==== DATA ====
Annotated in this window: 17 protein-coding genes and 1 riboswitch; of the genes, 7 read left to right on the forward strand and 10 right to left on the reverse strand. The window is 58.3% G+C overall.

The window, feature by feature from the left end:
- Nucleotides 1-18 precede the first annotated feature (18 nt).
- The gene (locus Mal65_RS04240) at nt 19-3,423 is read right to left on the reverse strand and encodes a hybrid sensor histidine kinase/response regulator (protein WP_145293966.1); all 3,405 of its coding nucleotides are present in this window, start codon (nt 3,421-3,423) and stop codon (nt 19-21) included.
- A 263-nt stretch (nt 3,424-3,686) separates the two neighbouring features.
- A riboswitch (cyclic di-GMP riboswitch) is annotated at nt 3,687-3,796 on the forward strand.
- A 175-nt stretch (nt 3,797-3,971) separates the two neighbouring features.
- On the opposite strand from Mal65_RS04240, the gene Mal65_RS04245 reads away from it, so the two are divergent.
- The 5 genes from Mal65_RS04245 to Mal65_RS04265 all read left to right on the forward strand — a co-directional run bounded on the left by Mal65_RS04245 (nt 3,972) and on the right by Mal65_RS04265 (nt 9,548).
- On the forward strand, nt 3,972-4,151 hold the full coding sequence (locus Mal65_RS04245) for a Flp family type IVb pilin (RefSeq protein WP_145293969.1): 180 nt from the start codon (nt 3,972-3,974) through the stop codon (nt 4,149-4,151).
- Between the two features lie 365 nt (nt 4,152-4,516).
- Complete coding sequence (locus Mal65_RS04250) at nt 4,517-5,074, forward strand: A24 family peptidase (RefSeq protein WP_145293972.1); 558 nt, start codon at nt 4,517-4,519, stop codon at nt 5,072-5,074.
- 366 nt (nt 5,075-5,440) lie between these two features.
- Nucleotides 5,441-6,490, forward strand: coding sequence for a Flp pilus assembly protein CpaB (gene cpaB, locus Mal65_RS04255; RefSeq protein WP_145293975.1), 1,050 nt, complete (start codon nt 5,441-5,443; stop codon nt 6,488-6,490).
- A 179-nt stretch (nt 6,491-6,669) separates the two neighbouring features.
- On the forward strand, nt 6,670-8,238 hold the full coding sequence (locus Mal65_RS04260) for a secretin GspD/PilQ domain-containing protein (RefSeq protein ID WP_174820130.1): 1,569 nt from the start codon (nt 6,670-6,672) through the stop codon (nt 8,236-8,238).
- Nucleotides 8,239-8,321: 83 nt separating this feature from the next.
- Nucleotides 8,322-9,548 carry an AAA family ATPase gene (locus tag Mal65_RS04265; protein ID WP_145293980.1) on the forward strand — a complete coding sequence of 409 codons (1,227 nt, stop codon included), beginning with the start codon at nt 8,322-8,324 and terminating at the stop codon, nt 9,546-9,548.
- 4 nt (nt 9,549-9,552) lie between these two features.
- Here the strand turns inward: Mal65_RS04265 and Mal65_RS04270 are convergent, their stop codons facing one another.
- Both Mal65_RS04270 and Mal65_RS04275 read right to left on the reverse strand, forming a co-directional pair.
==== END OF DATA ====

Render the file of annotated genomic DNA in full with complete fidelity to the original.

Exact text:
Annotated in this window: 17 protein-coding genes and 1 riboswitch; of the genes, 7 read left to right on the forward strand and 10 right to left on the reverse strand. The window is 58.3% G+C overall.

The window, feature by feature from the left end:
- Nucleotides 1-18 precede the first annotated feature (18 nt).
- The gene (locus Mal65_RS04240) at nt 19-3,423 is read right to left on the reverse strand and encodes a hybrid sensor histidine kinase/response regulator (protein WP_145293966.1); all 3,405 of its coding nucleotides are present in this window, start codon (nt 3,421-3,423) and stop codon (nt 19-21) included.
- A 263-nt stretch (nt 3,424-3,686) separates the two neighbouring features.
- A riboswitch (cyclic di-GMP riboswitch) is annotated at nt 3,687-3,796 on the forward strand.
- A 175-nt stretch (nt 3,797-3,971) separates the two neighbouring features.
- On the opposite strand from Mal65_RS04240, the gene Mal65_RS04245 reads away from it, so the two are divergent.
- The 5 genes from Mal65_RS04245 to Mal65_RS04265 all read left to right on the forward strand — a co-directional run bounded on the left by Mal65_RS04245 (nt 3,972) and on the right by Mal65_RS04265 (nt 9,548).
- On the forward strand, nt 3,972-4,151 hold the full coding sequence (locus Mal65_RS04245) for a Flp family type IVb pilin (RefSeq protein WP_145293969.1): 180 nt from the start codon (nt 3,972-3,974) through the stop codon (nt 4,149-4,151).
- Between the two features lie 365 nt (nt 4,152-4,516).
- Complete coding sequence (locus Mal65_RS04250) at nt 4,517-5,074, forward strand: A24 family peptidase (RefSeq protein WP_145293972.1); 558 nt, start codon at nt 4,517-4,519, stop codon at nt 5,072-5,074.
- 366 nt (nt 5,075-5,440) lie between these two features.
- Nucleotides 5,441-6,490, forward strand: coding sequence for a Flp pilus assembly protein CpaB (gene cpaB, locus Mal65_RS04255; RefSeq protein WP_145293975.1), 1,050 nt, complete (start codon nt 5,441-5,443; stop codon nt 6,488-6,490).
- A 179-nt stretch (nt 6,491-6,669) separates the two neighbouring features.
- On the forward strand, nt 6,670-8,238 hold the full coding sequence (locus Mal65_RS04260) for a secretin GspD/PilQ domain-containing protein (RefSeq protein ID WP_174820130.1): 1,569 nt from the start codon (nt 6,670-6,672) through the stop codon (nt 8,236-8,238).
- Nucleotides 8,239-8,321: 83 nt separating this feature from the next.
- Nucleotides 8,322-9,548 carry an AAA family ATPase gene (locus tag Mal65_RS04265; protein ID WP_145293980.1) on the forward strand — a complete coding sequence of 409 codons (1,227 nt, stop codon included), beginning with the start codon at nt 8,322-8,324 and terminating at the stop codon, nt 9,546-9,548.
- 4 nt (nt 9,549-9,552) lie between these two features.
- Here the strand turns inward: Mal65_RS04265 and Mal65_RS04270 are convergent, their stop codons facing one another.
- Both Mal65_RS04270 and Mal65_RS04275 read right to left on the reverse strand, forming a co-directional pair.